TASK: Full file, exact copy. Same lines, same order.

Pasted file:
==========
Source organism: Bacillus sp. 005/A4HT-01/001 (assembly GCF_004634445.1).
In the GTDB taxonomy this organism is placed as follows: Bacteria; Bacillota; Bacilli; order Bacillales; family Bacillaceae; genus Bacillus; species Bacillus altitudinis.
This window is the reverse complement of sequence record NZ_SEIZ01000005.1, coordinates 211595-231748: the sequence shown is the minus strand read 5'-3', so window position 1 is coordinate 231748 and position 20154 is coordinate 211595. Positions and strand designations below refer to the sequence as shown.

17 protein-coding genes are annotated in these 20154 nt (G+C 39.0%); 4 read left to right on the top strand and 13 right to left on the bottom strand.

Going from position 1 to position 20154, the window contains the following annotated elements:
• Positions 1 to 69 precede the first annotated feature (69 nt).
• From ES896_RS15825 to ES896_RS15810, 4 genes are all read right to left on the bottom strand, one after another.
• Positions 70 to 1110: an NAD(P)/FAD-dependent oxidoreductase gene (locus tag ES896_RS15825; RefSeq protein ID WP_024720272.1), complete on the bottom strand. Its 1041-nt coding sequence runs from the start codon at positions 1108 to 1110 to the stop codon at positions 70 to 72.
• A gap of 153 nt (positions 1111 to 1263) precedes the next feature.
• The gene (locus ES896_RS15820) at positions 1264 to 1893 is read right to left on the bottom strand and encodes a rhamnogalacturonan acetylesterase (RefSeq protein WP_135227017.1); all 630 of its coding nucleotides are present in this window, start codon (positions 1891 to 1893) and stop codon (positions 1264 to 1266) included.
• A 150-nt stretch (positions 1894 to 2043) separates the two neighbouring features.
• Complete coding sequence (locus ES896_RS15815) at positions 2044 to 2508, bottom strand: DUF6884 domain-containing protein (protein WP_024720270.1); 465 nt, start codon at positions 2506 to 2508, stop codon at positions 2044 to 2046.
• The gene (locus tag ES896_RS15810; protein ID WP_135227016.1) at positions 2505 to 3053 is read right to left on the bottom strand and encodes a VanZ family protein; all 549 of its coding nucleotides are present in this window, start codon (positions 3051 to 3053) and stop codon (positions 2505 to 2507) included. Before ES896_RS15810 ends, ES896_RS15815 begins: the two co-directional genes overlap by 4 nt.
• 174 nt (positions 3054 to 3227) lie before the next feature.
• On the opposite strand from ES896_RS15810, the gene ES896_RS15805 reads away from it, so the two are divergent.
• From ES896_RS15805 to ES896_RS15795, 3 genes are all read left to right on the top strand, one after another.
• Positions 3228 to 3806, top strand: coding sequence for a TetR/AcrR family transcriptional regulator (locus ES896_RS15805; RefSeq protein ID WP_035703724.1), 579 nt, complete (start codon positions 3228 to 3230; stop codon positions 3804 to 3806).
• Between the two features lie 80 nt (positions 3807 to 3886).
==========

Source organism: Bacillus sp. 005/A4HT-01/001 (assembly GCF_004634445.1).
In the GTDB taxonomy this organism is placed as follows: Bacteria; Bacillota; Bacilli; order Bacillales; family Bacillaceae; genus Bacillus; species Bacillus altitudinis.
This window is the reverse complement of sequence record NZ_SEIZ01000005.1, coordinates 211595-231748: the sequence shown is the minus strand read 5'-3', so window position 1 is coordinate 231748 and position 20154 is coordinate 211595. Positions and strand designations below refer to the sequence as shown.

17 protein-coding genes are annotated in these 20154 nt (G+C 39.0%); 4 read left to right on the top strand and 13 right to left on the bottom strand.

Going from position 1 to position 20154, the window contains the following annotated elements:
• Positions 1 to 69 precede the first annotated feature (69 nt).
• From ES896_RS15825 to ES896_RS15810, 4 genes are all read right to left on the bottom strand, one after another.
• Positions 70 to 1110: an NAD(P)/FAD-dependent oxidoreductase gene (locus tag ES896_RS15825; RefSeq protein ID WP_024720272.1), complete on the bottom strand. Its 1041-nt coding sequence runs from the start codon at positions 1108 to 1110 to the stop codon at positions 70 to 72.
• A gap of 153 nt (positions 1111 to 1263) precedes the next feature.
• The gene (locus ES896_RS15820) at positions 1264 to 1893 is read right to left on the bottom strand and encodes a rhamnogalacturonan acetylesterase (RefSeq protein WP_135227017.1); all 630 of its coding nucleotides are present in this window, start codon (positions 1891 to 1893) and stop codon (positions 1264 to 1266) included.
• A 150-nt stretch (positions 1894 to 2043) separates the two neighbouring features.
• Complete coding sequence (locus ES896_RS15815) at positions 2044 to 2508, bottom strand: DUF6884 domain-containing protein (protein WP_024720270.1); 465 nt, start codon at positions 2506 to 2508, stop codon at positions 2044 to 2046.
• The gene (locus tag ES896_RS15810; protein ID WP_135227016.1) at positions 2505 to 3053 is read right to left on the bottom strand and encodes a VanZ family protein; all 549 of its coding nucleotides are present in this window, start codon (positions 3051 to 3053) and stop codon (positions 2505 to 2507) included. Before ES896_RS15810 ends, ES896_RS15815 begins: the two co-directional genes overlap by 4 nt.
• 174 nt (positions 3054 to 3227) lie before the next feature.
• On the opposite strand from ES896_RS15810, the gene ES896_RS15805 reads away from it, so the two are divergent.
• From ES896_RS15805 to ES896_RS15795, 3 genes are all read left to right on the top strand, one after another.
• Positions 3228 to 3806, top strand: coding sequence for a TetR/AcrR family transcriptional regulator (locus ES896_RS15805; RefSeq protein ID WP_035703724.1), 579 nt, complete (start codon positions 3228 to 3230; stop codon positions 3804 to 3806).
• Between the two features lie 80 nt (positions 3807 to 3886).